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Optical Tweezers (wikipedia.org)
104 points by keshab on Oct 2, 2018 | hide | past | favorite | 29 comments

I'm a grad student in a lab that specializes in using optical tweezers for single-molecule biophysics research. I'm out sick today with nothing better to do, so feel free to ask me anything.

Reading that these tweezer beams are focused with a microscope objective raises the question of how much energy is in one of these beams.

For example, what would happen if the tip of the beam made contact with a piece of paper, steel, etc.?

Also, what precautions, if any, need to be taken to get air out of the system you use these in? If vacuum, how much?

Our strongest trap is powered by 1.5 W 1064 nm laser beam. (For comparison, laser pointers are usually under 0.005 W.) Unlike most other light sources, laser power measures the output power rather than electrical input power.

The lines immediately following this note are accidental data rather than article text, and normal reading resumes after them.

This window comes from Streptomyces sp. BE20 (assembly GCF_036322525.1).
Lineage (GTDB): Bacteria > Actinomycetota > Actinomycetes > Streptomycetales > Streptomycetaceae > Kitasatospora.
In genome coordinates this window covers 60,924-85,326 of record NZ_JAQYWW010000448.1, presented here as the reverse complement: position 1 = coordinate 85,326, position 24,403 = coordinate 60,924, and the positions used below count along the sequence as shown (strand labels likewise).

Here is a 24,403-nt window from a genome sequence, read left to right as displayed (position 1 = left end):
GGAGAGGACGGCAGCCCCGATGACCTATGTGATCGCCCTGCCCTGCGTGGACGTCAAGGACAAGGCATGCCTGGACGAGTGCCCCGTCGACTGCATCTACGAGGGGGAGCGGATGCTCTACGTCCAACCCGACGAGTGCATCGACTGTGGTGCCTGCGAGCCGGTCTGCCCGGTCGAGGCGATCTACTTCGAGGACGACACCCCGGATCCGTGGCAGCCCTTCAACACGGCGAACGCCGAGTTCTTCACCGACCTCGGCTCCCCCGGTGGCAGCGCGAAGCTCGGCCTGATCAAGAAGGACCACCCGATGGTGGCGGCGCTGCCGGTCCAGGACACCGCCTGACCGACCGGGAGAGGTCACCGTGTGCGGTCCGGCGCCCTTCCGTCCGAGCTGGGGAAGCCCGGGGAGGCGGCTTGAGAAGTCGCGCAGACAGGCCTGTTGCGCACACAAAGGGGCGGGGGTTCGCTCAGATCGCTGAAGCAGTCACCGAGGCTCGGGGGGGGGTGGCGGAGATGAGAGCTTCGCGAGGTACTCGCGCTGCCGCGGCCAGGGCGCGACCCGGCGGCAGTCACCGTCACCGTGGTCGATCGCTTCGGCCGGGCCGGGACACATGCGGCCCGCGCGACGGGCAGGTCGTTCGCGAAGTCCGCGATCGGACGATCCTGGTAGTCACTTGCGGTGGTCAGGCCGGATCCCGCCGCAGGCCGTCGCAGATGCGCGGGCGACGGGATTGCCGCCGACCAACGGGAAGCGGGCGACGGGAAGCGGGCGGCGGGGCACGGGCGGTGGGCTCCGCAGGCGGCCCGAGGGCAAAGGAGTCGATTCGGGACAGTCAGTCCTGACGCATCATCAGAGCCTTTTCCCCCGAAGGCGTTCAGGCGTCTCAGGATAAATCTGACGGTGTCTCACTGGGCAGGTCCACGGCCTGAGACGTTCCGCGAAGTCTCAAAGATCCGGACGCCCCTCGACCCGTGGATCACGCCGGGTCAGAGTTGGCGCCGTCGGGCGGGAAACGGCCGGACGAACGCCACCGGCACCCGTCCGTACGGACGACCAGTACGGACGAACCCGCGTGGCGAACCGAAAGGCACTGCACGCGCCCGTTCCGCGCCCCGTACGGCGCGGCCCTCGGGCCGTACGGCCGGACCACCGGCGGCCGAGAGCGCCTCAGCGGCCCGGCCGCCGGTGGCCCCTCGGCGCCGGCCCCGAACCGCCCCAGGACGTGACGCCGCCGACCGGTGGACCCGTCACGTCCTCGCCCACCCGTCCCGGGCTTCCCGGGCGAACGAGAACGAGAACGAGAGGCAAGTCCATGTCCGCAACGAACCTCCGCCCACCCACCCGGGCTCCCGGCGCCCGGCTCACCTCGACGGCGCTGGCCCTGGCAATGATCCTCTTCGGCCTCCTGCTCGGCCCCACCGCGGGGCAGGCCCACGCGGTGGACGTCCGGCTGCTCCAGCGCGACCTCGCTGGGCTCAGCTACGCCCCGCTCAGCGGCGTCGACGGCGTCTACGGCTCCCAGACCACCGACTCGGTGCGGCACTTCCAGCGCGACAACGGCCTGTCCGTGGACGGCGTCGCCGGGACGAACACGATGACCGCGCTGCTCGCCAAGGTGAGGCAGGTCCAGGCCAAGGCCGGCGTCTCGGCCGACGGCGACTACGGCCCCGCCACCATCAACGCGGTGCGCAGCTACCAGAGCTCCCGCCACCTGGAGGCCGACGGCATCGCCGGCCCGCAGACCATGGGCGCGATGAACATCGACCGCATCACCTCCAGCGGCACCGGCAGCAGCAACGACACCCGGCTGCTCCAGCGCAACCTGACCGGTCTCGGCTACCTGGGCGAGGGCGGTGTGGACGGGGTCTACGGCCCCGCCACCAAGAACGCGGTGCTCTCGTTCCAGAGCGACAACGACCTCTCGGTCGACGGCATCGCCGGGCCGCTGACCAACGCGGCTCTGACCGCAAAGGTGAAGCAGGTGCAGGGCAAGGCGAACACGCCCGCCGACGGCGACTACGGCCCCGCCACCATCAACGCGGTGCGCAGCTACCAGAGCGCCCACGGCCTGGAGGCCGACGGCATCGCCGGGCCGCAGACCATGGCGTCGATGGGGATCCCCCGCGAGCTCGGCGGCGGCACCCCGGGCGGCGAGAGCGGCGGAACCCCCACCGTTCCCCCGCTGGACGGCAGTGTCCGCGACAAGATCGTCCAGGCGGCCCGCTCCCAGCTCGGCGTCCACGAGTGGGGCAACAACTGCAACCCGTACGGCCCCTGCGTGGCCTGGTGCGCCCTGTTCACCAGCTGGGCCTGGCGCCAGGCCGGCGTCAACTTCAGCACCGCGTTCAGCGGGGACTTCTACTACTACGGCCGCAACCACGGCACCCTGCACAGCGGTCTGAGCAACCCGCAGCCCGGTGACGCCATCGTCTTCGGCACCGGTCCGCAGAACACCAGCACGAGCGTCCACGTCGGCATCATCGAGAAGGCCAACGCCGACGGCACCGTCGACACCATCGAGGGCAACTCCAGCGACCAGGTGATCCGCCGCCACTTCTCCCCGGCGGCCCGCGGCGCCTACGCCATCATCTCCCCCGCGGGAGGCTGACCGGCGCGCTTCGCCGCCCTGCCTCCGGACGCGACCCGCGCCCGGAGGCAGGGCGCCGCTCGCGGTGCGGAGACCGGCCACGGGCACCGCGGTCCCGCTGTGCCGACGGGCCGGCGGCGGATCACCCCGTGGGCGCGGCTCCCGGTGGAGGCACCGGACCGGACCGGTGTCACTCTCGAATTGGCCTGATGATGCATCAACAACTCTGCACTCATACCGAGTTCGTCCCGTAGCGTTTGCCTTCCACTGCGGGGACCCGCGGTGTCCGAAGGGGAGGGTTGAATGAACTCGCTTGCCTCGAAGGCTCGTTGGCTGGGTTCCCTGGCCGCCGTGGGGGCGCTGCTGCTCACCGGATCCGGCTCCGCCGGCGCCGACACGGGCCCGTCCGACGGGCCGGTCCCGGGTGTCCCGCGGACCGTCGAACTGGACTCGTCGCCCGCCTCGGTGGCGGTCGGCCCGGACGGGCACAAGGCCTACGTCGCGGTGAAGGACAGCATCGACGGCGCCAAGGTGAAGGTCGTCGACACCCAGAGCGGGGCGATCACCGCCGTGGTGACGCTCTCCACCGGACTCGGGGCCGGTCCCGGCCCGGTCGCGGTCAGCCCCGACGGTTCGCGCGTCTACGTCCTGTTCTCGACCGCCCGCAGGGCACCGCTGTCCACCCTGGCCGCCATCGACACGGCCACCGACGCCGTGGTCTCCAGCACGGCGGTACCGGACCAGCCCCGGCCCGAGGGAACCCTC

The beam will instantly ignite paper, and will cause damage to the most common type of laboratory laser beam blocks, which are made out of stainless steel.

We don't take the air out the system. Air is basically completely transparent in the visible and infrared. We sometimes flood a portion of the instrument with helium, since its index of refraction is ten-fold closer to 1 than air's. This causes the beam to fluctuate less due to air movement.

    > specializes in using optical tweezers for single-molecule biophysics research.
... > The beam will instantly ignite paper, and will cause damage to...

Curious, it appears that you guys use a highly focused beam on small particles, like 1 W focused into a diffraction limited spot, right?

How come the bio-molecules that you're manipulating with this light don't just "burn up"? Is it because they're mostly transparent at that wavelength? Or you're only exciting a marker molecule that is stuck to them?